Carney lobbied for her husband to be part of one of those trials. It took 17 months from her first call with Alkon to the day her husband started the trial.

“This was a woman not to be denied,” said Mike Good, director of Ascension Via Christi Research.

Good conducted the trial in Wichita based on protocols established by Alkon. Good then made modifications based on Frank Carney’s responses.

Before that could happen, though, Janie Carney had to ask her husband if he wanted to participate.

“He looks at me and says, ‘What for?’ That’s typical of Alzheimer’s.”

Thirty minutes later, he came back to her.

“Would it help other people?” he asked.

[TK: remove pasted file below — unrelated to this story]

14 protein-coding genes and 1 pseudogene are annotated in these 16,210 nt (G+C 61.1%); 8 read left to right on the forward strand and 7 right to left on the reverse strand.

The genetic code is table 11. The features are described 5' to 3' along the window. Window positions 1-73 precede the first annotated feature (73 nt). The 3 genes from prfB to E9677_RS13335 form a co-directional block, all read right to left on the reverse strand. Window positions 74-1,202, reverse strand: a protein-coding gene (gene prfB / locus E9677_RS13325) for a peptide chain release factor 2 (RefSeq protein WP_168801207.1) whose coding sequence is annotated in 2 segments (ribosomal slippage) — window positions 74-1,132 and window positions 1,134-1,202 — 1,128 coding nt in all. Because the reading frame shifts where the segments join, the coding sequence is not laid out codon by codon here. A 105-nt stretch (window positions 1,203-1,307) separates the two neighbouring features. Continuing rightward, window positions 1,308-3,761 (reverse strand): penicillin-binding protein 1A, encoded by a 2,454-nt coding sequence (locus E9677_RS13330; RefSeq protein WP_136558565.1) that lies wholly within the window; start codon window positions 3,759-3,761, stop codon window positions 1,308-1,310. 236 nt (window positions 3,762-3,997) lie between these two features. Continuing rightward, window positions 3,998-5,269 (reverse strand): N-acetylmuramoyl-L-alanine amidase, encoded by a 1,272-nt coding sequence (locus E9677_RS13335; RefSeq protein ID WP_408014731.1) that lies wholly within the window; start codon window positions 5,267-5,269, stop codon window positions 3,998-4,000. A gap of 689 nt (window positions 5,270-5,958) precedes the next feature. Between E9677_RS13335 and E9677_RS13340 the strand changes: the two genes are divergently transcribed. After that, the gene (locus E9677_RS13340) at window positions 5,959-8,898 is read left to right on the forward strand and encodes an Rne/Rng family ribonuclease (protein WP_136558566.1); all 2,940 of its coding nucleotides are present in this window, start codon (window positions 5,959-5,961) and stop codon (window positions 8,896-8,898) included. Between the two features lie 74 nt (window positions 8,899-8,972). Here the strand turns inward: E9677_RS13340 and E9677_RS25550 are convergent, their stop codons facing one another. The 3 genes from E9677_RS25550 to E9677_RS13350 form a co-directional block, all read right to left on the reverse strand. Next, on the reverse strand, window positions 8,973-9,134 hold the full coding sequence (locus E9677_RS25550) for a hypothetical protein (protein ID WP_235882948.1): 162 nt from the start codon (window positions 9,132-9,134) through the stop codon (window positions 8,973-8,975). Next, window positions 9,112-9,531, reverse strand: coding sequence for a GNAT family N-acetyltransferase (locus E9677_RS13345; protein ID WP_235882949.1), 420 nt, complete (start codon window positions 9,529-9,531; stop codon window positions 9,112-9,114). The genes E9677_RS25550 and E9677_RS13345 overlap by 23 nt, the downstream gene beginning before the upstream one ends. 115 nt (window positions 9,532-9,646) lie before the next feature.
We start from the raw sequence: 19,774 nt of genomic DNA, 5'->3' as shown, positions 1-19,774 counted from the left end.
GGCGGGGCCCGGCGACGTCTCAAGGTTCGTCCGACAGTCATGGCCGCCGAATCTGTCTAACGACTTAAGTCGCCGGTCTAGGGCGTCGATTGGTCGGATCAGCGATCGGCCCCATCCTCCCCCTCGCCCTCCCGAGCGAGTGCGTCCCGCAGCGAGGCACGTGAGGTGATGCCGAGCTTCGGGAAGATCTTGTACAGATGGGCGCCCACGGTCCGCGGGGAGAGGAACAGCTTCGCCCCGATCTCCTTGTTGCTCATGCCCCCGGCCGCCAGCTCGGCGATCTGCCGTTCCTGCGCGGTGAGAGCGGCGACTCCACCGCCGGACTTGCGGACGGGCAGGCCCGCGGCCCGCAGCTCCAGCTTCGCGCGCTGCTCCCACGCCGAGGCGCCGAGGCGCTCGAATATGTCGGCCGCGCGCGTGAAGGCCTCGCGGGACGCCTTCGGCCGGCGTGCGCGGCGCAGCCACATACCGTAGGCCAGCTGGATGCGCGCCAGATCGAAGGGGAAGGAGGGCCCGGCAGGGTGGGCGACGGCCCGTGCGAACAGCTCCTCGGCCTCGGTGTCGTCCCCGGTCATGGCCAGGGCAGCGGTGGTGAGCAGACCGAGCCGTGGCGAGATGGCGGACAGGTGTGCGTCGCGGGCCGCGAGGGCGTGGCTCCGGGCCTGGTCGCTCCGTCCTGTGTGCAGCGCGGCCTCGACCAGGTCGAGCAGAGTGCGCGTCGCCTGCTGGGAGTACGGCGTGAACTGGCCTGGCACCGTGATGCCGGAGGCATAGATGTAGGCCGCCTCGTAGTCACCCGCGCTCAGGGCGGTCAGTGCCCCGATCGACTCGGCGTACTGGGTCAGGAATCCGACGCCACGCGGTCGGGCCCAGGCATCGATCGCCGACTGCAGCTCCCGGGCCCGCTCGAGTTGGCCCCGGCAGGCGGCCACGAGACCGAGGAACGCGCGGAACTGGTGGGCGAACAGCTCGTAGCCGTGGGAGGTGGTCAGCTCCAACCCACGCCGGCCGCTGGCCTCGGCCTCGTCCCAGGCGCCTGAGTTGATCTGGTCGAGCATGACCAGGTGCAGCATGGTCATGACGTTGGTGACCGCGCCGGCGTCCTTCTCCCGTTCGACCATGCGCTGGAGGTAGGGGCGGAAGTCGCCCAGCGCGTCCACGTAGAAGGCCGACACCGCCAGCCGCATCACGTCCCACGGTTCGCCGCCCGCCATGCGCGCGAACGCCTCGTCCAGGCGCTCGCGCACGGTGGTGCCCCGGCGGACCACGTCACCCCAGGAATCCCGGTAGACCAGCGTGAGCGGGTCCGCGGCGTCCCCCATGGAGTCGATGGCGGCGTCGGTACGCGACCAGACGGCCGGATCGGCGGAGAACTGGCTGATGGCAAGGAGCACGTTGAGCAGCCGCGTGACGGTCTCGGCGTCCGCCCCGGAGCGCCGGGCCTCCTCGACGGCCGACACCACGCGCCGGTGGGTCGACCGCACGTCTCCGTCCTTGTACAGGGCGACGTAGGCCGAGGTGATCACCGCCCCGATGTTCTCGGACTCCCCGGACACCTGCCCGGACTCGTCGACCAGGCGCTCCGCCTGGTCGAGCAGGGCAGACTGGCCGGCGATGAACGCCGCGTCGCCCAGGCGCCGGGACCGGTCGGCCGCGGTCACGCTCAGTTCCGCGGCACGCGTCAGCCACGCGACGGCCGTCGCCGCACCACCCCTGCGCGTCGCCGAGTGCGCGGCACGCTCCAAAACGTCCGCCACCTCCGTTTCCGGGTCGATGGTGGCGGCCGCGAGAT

“That’s Frank Carney,” his wife said. “That was his goal. My goal was to save my husband. To take any chance I could.”

‘Miraculously complex’

As a young medical student at Cornell University in the late 1960s, Alkon had his interest piqued by how memory sometimes goes wrong, not only in Alzheimer’s patients but in other cases, such as with people who have Parkinson’s disease or who have had strokes.

“They all involved, in some way, pathologies of memory,” he said. “We didn’t really understand on a molecular level.”

Alkon said he wanted to understand how memory works in order to help restore and rebuild it.

“That was my driving force and still is.”

Good said the brain is an “impeccably designed organ that will make you believe in God.”

He said it is so intricate, it will probably take a combination of agents treating various areas of the brain to help people with their memories.